Sweet Sausage and Three Cheese Lasagna

Sweet Sausage and Three Cheese Lasagna

Adapted from my Food Network show Ask Aida

http://saltandwind.com/recipes/159-sweet-sausage-and-three-cheese-lasagna-recipe
Sweet Sausage and Three Cheese Lasagna | http://saltandwind.com I’m a creature of habit. So when I make tomato sauce, there’s a rhythm and order of things or it’s not quite right – like sauce super...
Skill
Course
Cuisine
Ingredients
15
Hands-On Time
15 minutes
Total Time
2 hours
Yield
10 cups sauce
Servings
12 to 16 servings
Sweet Sausage and Three Cheese Lasagna | http://saltandwind.com
Skill
Beginner
Course
Dinner, Lunch, Main, Noodles
Cuisine
American, Italian
Ingredients
15
Hands-On Time
15 minutes
Total Time
2 hours
Yield
10 cups sauce
Servings
12 to 16 servings
Sweet Sausage and Three Cheese Lasagna | http://saltandwind.com

I’m a creature of habit. So when I make tomato sauce, there’s a rhythm and order of things or it’s not quite right – like sauce superstitions of some sort. It starts by opening a bottle of red wine and pouring myself a glass before adding some to the onions; I have to slice the garlic paper thin like when they cooked in prison in Goodfellas (remember?); then I have to play at least one Dino or Frank song, preferably while the sauce is simmering.

And, when it comes to making lasagna, I have approximately 19,000 versions but my happy place is my Mom’s version, this Sweet Sausage and Three Cheese Lasagna. It’s ridiculously easy (no béchamel to speak of) but still really comforting – especially since it’s got loads and loads of cheese. I mean, high-quality ricotta and a well-made tomato sauce is my Kryptonite, people!

Ingredients

  • 3 tablespoons olive oil
  • 1/2 medium yellow onion

    finely chopped

  • 6 garlic cloves

    roughly chopped

  • kosher salt and Freshly ground black pepper
  • 1 pound uncooked sweet Italian sausage

    remove from casing and crumbled

  • 1/2 pound lean ground pork
  • 1/2 cup dry red wine
  • 2 (28-ounce) containers crushed tomatoes
  • 1 teaspoon dried oregano
  • 1 teaspoon dried parsley
  • 1 medium bay leaf
  • 1 (9-ounce) box no-boil lasagna noodles
  • 24 ounces ricotta cheese
  • 1 pound low-moisture mozzarella cheese

    thinly sliced

  • 2 cups finely grated Parmigiano-Reggiano cheese

Instructions

For the sauce: Heat oil in a Dutch oven or a large, heavy-bottomed pot over medium-high heat. When it shimmers, add onion and garlic, season well with salt and freshly ground black pepper and cook until just softened. Add sausage and ground pork and stir to break up meat. Cook, stirring occasionally, until meat starts to color, about 8 to 10 minutes. Add wine and cook, scraping bottom of pan to incorporate browned bits, until the alcohol smell is cooked off.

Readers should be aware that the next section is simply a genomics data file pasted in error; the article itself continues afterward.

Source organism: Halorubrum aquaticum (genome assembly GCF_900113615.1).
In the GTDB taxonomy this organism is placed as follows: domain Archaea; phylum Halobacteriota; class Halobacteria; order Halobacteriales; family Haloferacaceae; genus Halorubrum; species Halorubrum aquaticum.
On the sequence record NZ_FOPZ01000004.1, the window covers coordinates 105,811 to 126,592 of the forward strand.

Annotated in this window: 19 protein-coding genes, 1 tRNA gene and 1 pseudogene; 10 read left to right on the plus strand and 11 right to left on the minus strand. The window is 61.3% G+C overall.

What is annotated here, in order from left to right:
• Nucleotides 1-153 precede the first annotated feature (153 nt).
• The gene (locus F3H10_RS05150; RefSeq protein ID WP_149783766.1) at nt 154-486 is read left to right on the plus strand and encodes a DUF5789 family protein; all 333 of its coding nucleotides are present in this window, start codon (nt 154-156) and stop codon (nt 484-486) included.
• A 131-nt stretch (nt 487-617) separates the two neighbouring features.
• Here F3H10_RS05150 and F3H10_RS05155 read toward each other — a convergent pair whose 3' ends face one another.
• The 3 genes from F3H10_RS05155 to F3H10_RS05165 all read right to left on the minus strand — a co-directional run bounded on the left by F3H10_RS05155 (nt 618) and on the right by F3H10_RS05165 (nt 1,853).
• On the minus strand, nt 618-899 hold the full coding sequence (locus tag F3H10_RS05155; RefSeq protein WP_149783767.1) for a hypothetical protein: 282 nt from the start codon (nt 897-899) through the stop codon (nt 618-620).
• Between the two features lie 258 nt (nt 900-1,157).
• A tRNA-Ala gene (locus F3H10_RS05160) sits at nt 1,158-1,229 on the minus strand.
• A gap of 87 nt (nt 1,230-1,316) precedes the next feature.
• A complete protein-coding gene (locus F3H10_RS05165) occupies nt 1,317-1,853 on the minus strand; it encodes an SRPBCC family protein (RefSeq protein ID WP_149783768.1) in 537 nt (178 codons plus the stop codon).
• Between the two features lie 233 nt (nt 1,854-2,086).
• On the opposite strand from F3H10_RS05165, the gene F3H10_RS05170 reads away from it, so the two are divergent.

Add tomatoes, 1 tablespoon salt, basil, oregano, bay leaf, and season well with freshly ground black pepper. Stir until well mixed and tomatoes start to simmer. Reduce heat to low and simmer, stirring occasionally, until flavors meld, at least 10 minutes and up to 1 hour.

Tip

Sauce can be made up to 3 days ahead of time; store refrigerated in an airtight container until ready to use.

For the lasagna: Heat oven to 375 degrees F and arrange rack in middle.

Spread 2 cups sauce in a thin layer over the bottom of a 13 by 9-inch baking dish. Layer 4 noodles over sauce, top with 2 cups sauce and spread it evenly over the noodles. Evenly dollop 1/4 of the ricotta across the sauce, top with 1/4 of the mozzarella, and sprinkle evenly with 1/4 cup Parmigiano-Reggiano. Repeat with remaining ingredients. Cover with foil and bake until liquids are bubbling and noodles are beginning to soften, about 40 minutes.

Remove foil and continue baking until top is golden brown and noodles are completely tender, about 20 minutes more. Allow to rest at least 30 minutes before cutting.

Tip

Make sure you let the lasagna rest otherwise it will fall apart when you cut into it. I often make it up to 1 hour before I plan on serving it because it still stays warm but is much easier to cut.

Notes

Food styling and photography by Aida Mollenkamp

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